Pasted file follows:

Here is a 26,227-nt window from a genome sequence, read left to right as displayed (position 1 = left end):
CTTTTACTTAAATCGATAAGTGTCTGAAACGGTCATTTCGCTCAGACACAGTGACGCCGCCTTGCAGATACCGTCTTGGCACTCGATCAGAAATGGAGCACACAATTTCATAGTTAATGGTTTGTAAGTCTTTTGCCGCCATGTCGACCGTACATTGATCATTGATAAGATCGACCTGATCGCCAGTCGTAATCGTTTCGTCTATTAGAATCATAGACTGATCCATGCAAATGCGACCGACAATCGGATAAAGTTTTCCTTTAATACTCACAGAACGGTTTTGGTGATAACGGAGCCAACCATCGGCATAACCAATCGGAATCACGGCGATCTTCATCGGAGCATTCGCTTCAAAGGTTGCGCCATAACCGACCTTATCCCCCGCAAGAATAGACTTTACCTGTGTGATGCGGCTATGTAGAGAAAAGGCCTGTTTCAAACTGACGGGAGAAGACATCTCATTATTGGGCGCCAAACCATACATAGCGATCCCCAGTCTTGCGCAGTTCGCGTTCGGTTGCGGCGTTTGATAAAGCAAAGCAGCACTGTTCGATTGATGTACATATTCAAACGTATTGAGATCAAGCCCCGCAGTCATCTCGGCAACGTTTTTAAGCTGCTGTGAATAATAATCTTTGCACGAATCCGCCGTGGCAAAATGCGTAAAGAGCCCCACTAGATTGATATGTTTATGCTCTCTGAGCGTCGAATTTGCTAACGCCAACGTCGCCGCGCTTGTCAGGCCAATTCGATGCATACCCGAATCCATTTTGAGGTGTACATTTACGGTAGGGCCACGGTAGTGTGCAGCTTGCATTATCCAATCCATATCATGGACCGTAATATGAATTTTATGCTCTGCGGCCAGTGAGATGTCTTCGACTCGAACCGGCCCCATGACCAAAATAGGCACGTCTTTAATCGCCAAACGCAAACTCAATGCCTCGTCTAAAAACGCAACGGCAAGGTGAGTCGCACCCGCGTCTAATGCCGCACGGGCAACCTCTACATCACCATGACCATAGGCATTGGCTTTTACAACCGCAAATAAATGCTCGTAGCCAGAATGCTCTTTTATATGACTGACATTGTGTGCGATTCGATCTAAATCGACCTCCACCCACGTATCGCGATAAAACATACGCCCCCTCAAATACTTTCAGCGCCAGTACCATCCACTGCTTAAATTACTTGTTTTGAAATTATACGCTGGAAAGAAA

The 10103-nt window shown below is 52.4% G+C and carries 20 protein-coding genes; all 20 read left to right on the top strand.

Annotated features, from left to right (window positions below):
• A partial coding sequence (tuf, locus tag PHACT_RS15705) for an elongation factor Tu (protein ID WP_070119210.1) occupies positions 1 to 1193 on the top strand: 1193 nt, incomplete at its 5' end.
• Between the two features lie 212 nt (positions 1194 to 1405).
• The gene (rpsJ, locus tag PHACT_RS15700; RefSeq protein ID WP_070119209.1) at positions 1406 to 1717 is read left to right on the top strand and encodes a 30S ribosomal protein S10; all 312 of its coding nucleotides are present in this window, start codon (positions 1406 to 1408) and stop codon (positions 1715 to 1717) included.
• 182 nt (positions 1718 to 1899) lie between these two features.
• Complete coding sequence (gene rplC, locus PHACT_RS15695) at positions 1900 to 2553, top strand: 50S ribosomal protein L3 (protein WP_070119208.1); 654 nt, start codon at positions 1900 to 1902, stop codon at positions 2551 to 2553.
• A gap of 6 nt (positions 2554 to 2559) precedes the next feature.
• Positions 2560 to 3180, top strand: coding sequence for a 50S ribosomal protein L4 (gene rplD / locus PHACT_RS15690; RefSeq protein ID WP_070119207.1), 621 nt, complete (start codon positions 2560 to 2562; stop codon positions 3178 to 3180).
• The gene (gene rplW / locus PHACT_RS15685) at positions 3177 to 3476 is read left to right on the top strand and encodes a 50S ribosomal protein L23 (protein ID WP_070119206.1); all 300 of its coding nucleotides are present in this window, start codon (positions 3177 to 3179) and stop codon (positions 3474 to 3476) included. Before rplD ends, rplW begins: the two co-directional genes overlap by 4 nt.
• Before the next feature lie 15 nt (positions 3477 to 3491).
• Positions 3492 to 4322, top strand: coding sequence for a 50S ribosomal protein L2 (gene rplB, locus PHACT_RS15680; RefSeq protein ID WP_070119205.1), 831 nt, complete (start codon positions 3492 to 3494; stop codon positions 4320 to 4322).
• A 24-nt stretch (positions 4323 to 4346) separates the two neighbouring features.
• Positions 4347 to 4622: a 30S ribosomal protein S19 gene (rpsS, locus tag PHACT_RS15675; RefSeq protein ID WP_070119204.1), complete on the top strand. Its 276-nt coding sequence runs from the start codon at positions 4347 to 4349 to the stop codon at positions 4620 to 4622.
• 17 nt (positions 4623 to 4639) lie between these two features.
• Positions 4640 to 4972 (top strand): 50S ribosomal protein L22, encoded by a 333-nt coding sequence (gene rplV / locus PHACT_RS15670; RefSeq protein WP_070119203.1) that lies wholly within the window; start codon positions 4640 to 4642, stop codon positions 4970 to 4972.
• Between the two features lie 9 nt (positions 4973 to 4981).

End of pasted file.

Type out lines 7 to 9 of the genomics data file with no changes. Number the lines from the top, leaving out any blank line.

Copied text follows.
• The gene (rpsJ, locus tag PHACT_RS15700; RefSeq protein ID WP_070119209.1) at positions 1406 to 1717 is read left to right on the top strand and encodes a 30S ribosomal protein S10; all 312 of its coding nucleotides are present in this window, start codon (positions 1406 to 1408) and stop codon (positions 1715 to 1717) included.
• 182 nt (positions 1718 to 1899) lie between these two features.
• Complete coding sequence (gene rplC, locus PHACT_RS15695) at positions 1900 to 2553, top strand: 50S ribosomal protein L3 (protein WP_070119208.1); 654 nt, start codon at positions 1900 to 1902, stop codon at positions 2551 to 2553.